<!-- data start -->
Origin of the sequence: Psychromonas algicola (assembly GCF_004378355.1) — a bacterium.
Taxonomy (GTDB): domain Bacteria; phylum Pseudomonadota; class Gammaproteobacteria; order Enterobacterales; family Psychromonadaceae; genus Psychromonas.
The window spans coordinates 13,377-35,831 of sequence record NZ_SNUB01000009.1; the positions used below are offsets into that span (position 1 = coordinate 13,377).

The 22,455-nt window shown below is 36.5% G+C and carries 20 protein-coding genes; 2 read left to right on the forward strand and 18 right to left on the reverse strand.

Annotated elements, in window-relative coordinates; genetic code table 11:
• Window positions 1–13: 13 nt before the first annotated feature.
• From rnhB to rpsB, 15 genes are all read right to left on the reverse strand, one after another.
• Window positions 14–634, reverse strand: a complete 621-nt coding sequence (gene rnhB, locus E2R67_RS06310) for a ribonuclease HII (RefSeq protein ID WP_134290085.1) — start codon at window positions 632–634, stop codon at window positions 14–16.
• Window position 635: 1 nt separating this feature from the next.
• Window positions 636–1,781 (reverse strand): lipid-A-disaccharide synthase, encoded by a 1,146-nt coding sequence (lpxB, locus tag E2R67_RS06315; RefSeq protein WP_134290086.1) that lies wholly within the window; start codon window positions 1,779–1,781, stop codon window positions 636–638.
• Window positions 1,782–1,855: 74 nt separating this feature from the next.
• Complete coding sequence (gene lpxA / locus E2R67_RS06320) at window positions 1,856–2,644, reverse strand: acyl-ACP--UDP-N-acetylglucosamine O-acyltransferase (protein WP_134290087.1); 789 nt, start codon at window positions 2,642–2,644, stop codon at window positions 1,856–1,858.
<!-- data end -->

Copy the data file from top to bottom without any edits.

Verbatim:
Origin of the sequence: Psychromonas algicola (assembly GCF_004378355.1) — a bacterium.
Taxonomy (GTDB): domain Bacteria; phylum Pseudomonadota; class Gammaproteobacteria; order Enterobacterales; family Psychromonadaceae; genus Psychromonas.
The window spans coordinates 13,377-35,831 of sequence record NZ_SNUB01000009.1; the positions used below are offsets into that span (position 1 = coordinate 13,377).

The 22,455-nt window shown below is 36.5% G+C and carries 20 protein-coding genes; 2 read left to right on the forward strand and 18 right to left on the reverse strand.

Annotated elements, in window-relative coordinates; genetic code table 11:
• Window positions 1–13: 13 nt before the first annotated feature.
• From rnhB to rpsB, 15 genes are all read right to left on the reverse strand, one after another.
• Window positions 14–634, reverse strand: a complete 621-nt coding sequence (gene rnhB, locus E2R67_RS06310) for a ribonuclease HII (RefSeq protein ID WP_134290085.1) — start codon at window positions 632–634, stop codon at window positions 14–16.
• Window position 635: 1 nt separating this feature from the next.
• Window positions 636–1,781 (reverse strand): lipid-A-disaccharide synthase, encoded by a 1,146-nt coding sequence (lpxB, locus tag E2R67_RS06315; RefSeq protein WP_134290086.1) that lies wholly within the window; start codon window positions 1,779–1,781, stop codon window positions 636–638.
• Window positions 1,782–1,855: 74 nt separating this feature from the next.
• Complete coding sequence (gene lpxA / locus E2R67_RS06320) at window positions 1,856–2,644, reverse strand: acyl-ACP--UDP-N-acetylglucosamine O-acyltransferase (protein WP_134290087.1); 789 nt, start codon at window positions 2,642–2,644, stop codon at window positions 1,856–1,858.